Trusts had to produce a surplus, i.e. have some money left over. Just like profit-making businesses.
They were also set up so that they could go “bankrupt”, like a business, and placed in plenty of debt by another form of privatisation: The Private Finance Initiative (PFI).
PFI came about because some bankers and financial firms thought it would be a good way of making more money from our public services and they lobbied governments to do it.
Some of these financial firms, such as PwC and KPMG, are linked to politicians mentioned above and later went into other forms of NHS privatisation.
Yet again, the state didn’t simply have the hospitals built. Instead, it made sure that huge additional sums were paid for these private companies to keep.
They forced NHS trusts to use the limited money government gave them for healthcare to do this, forcing them into “debt”. Buildings costing about £11bn to build are paid off at about £80bn.
Many other things have happened in the course of privatising the NHS, filling several books. These include the NHS’ rules being rewritten in the year 2000, so that private companies could run medical services in the NHS.
As a rule, a private company running a service in the NHS makes profit by cutting spending on the services and staff wages. This shows just how detrimental profit is to healthcare.
In the mid 2000s, American companies like HCA (its UK branch is now based in the Shard in London) and United Health (whose boss is now in charge of the NHS in England) were allowed to run a floor of the University College Hospital or various GP clinics.
More than once, such a company has found that a GP service wasn’t sufficiently profitable for its liking. In these instances a clinic would be closed down and lost to the community that needed it.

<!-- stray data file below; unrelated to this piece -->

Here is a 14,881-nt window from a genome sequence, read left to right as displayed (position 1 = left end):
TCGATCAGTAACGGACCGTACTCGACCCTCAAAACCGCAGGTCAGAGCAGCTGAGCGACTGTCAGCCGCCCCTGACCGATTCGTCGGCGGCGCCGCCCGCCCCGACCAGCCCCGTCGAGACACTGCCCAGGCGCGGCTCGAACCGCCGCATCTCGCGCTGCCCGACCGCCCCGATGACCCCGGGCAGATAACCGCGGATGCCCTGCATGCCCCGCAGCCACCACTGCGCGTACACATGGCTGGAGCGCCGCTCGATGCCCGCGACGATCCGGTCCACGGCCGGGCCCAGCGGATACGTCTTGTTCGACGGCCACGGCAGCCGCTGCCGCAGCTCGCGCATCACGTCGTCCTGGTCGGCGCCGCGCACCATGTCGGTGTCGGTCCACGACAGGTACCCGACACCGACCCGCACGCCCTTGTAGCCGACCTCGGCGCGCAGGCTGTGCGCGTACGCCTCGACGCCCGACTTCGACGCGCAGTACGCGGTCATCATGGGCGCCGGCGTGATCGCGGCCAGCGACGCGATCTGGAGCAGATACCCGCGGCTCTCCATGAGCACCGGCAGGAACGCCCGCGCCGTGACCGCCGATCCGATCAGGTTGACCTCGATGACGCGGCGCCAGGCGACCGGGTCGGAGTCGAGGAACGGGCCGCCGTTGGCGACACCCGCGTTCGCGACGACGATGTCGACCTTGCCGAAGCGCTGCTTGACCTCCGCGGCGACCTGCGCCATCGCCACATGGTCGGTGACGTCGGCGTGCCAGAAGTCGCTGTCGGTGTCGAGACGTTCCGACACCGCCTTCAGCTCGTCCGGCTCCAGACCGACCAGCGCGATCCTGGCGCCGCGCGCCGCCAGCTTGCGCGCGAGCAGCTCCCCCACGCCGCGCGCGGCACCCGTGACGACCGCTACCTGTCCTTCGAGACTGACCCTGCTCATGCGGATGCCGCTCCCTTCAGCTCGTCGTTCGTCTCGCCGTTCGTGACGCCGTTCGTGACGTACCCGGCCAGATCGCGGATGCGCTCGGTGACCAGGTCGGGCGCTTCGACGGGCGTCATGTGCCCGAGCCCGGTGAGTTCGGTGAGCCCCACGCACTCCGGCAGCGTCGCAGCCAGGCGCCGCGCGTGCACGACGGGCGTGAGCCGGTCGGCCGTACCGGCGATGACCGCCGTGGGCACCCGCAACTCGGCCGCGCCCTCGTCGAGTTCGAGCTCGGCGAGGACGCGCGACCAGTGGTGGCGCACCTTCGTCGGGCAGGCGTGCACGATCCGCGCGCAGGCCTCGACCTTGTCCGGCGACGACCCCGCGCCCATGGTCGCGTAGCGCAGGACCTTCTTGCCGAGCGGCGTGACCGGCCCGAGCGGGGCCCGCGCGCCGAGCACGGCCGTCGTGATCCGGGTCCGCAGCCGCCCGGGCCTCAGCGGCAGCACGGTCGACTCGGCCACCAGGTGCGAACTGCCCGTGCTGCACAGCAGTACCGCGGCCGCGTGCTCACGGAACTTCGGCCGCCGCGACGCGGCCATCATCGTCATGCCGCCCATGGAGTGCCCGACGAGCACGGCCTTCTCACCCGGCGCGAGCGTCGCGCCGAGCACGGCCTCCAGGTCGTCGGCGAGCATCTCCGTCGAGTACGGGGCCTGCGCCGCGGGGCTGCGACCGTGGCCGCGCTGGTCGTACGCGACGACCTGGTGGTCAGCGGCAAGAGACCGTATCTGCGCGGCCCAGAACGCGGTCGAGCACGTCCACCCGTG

Conversely, NHS GPs tend to work for the benefit of patients, building strong relationships with the local community. They don’t just up sticks and abandon patients when they fail to generate millions.
At the same time as being forced to think like a business, forced to make a surplus and placed in a position where they could be claimed to be “in debt”, and then loaded with PFI debt, trusts were told they could “make” 2% of their own income, by their own means.
In 2012, this figure was hiked up to half: 49.9%. Now, hospitals like the Royal Marsden do think like businesses. In fact, they are businesses. They make almost half of their income from additional activities, mostly charging patients. Wards that used to be available for everyone have become wards for people who can pay at point of need.
As well as receiving money from the government, private companies inside “NHS” hospitals that don’t belong to the NHS, can now directly charge customers – I mean, patients! – under the NHS banner.
Is the logo what makes the NHS popular? Or the fact it was made to attend to all our medical needs?
The Theresa May government is now installing a system from the Californian private healthcare company, Kaiser Permanente, to replace the NHS across England. It has long been secretly favoured by politicians from all UK parties, (except for those on the left).
“Accountable Care Organizations” involve private companies even more than before; they will make very sure that healthcare is not available to everyone and that people access services as little as possible.
Again, they say this is intended to “save money”, not lives. Many more people will feel they need to pay for private insurance, so as not to be left untreated.
This is only good news for the companies involved, and the MPs and Lords who make the laws that enable this to happen.
It is not fair and it is not necessary.
These are just some of the reasons for wanting to see our health service renationalised. We need it to be brought back as a full service that the state gives everyone, whenever we all need it.
In this election, we are presented with a choice we’ve never had before – profit for a few, or healthcare for everyone. The same choice applies across other areas of government.
Make sure you and everyone you know registers to vote and vote for people before profit.